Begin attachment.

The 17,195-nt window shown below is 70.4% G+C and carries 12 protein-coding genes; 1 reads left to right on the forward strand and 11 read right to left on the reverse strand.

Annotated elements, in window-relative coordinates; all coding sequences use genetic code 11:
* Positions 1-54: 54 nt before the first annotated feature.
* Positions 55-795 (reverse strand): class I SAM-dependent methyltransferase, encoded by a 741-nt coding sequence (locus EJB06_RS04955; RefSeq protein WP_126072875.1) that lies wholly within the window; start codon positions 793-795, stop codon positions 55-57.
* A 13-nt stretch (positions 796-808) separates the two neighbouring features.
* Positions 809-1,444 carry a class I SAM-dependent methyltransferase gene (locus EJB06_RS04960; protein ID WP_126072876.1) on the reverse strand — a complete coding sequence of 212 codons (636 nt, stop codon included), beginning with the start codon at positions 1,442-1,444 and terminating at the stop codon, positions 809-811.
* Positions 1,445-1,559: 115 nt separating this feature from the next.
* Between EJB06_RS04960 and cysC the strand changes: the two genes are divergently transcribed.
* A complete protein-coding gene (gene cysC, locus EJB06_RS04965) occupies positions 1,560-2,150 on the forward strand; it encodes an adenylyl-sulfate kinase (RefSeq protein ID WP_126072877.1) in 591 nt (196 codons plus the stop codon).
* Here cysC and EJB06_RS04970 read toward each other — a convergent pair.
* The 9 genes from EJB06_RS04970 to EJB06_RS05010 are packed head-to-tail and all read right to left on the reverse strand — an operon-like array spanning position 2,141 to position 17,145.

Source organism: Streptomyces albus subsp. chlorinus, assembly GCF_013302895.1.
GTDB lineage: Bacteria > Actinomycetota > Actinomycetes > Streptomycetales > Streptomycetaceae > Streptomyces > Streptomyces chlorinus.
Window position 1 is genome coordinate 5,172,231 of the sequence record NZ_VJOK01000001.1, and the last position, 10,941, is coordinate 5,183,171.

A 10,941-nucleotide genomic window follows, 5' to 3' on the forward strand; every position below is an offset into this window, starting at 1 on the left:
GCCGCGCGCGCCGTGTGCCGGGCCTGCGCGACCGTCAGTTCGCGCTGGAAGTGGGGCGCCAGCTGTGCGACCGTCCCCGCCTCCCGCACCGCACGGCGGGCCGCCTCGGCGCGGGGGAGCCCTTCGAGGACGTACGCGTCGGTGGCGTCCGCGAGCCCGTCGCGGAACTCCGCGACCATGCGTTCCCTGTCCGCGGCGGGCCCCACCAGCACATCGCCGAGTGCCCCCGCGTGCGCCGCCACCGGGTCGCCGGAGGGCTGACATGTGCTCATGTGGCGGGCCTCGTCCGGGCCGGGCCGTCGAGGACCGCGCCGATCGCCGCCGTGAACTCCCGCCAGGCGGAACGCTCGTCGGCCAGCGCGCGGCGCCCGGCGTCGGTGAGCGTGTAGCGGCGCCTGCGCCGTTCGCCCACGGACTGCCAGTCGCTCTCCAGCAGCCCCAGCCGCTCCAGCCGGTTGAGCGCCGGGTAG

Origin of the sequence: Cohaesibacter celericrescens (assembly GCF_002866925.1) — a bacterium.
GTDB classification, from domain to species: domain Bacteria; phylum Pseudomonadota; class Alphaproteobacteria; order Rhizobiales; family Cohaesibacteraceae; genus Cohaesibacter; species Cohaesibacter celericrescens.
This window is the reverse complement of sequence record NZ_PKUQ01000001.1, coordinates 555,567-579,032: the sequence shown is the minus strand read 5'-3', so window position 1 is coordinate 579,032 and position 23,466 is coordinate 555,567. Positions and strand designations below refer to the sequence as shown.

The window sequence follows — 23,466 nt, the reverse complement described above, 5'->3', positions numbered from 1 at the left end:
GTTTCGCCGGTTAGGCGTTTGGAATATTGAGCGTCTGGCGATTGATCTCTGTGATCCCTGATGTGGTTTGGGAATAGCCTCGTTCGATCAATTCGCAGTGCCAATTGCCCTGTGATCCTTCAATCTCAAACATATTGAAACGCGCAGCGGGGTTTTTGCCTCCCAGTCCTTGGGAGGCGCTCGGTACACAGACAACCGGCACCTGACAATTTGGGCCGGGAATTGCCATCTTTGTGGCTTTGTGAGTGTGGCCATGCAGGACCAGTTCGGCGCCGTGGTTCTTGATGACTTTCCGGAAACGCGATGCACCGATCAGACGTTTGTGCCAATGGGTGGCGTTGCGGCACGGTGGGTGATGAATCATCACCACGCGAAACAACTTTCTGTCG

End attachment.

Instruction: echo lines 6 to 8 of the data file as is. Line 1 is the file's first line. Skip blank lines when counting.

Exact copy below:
* Positions 809-1,444 carry a class I SAM-dependent methyltransferase gene (locus EJB06_RS04960; protein ID WP_126072876.1) on the reverse strand — a complete coding sequence of 212 codons (636 nt, stop codon included), beginning with the start codon at positions 1,442-1,444 and terminating at the stop codon, positions 809-811.
* Positions 1,445-1,559: 115 nt separating this feature from the next.
* Between EJB06_RS04960 and cysC the strand changes: the two genes are divergently transcribed.